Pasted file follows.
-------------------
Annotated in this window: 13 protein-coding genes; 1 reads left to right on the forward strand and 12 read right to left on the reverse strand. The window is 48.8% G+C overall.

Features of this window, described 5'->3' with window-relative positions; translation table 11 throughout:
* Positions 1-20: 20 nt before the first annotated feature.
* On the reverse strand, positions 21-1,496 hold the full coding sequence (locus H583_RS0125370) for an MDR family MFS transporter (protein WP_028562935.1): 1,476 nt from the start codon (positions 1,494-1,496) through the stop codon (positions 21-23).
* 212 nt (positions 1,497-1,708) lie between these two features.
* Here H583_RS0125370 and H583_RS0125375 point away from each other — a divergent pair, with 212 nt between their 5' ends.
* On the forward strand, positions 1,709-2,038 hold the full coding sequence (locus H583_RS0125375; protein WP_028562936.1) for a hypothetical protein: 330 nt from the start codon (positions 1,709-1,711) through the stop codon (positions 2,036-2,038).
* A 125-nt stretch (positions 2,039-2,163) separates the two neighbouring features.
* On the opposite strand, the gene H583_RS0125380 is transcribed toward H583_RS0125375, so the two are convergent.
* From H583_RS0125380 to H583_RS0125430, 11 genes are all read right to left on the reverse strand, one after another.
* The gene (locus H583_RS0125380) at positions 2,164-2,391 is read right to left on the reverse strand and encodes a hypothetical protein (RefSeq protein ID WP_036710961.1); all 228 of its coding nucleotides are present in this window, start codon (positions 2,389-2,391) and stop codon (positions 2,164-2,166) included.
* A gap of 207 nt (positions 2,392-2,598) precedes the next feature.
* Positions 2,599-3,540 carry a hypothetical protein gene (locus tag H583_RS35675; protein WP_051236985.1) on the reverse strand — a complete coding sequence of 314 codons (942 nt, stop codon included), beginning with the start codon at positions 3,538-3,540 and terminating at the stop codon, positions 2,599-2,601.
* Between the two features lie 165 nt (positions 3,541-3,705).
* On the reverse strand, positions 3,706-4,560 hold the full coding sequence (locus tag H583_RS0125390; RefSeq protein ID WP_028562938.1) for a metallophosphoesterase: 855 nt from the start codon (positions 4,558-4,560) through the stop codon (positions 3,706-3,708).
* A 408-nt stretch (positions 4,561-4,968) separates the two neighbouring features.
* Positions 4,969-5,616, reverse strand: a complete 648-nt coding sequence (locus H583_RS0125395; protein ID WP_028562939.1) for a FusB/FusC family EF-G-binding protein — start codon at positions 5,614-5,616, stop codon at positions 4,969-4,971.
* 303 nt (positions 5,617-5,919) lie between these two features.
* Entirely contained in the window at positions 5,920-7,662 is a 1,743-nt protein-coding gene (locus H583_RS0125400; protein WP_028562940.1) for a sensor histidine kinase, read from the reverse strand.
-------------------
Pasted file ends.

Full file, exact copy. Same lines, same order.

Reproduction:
Annotated in this window: 13 protein-coding genes; 1 reads left to right on the forward strand and 12 read right to left on the reverse strand. The window is 48.8% G+C overall.

Features of this window, described 5'->3' with window-relative positions; translation table 11 throughout:
* Positions 1-20: 20 nt before the first annotated feature.
* On the reverse strand, positions 21-1,496 hold the full coding sequence (locus H583_RS0125370) for an MDR family MFS transporter (protein WP_028562935.1): 1,476 nt from the start codon (positions 1,494-1,496) through the stop codon (positions 21-23).
* 212 nt (positions 1,497-1,708) lie between these two features.
* Here H583_RS0125370 and H583_RS0125375 point away from each other — a divergent pair, with 212 nt between their 5' ends.
* On the forward strand, positions 1,709-2,038 hold the full coding sequence (locus H583_RS0125375; protein WP_028562936.1) for a hypothetical protein: 330 nt from the start codon (positions 1,709-1,711) through the stop codon (positions 2,036-2,038).
* A 125-nt stretch (positions 2,039-2,163) separates the two neighbouring features.
* On the opposite strand, the gene H583_RS0125380 is transcribed toward H583_RS0125375, so the two are convergent.
* From H583_RS0125380 to H583_RS0125430, 11 genes are all read right to left on the reverse strand, one after another.
* The gene (locus H583_RS0125380) at positions 2,164-2,391 is read right to left on the reverse strand and encodes a hypothetical protein (RefSeq protein ID WP_036710961.1); all 228 of its coding nucleotides are present in this window, start codon (positions 2,389-2,391) and stop codon (positions 2,164-2,166) included.
* A gap of 207 nt (positions 2,392-2,598) precedes the next feature.
* Positions 2,599-3,540 carry a hypothetical protein gene (locus tag H583_RS35675; protein WP_051236985.1) on the reverse strand — a complete coding sequence of 314 codons (942 nt, stop codon included), beginning with the start codon at positions 3,538-3,540 and terminating at the stop codon, positions 2,599-2,601.
* Between the two features lie 165 nt (positions 3,541-3,705).
* On the reverse strand, positions 3,706-4,560 hold the full coding sequence (locus tag H583_RS0125390; RefSeq protein ID WP_028562938.1) for a metallophosphoesterase: 855 nt from the start codon (positions 4,558-4,560) through the stop codon (positions 3,706-3,708).
* A 408-nt stretch (positions 4,561-4,968) separates the two neighbouring features.
* Positions 4,969-5,616, reverse strand: a complete 648-nt coding sequence (locus H583_RS0125395; protein ID WP_028562939.1) for a FusB/FusC family EF-G-binding protein — start codon at positions 5,614-5,616, stop codon at positions 4,969-4,971.
* 303 nt (positions 5,617-5,919) lie between these two features.
* Entirely contained in the window at positions 5,920-7,662 is a 1,743-nt protein-coding gene (locus H583_RS0125400; protein WP_028562940.1) for a sensor histidine kinase, read from the reverse strand.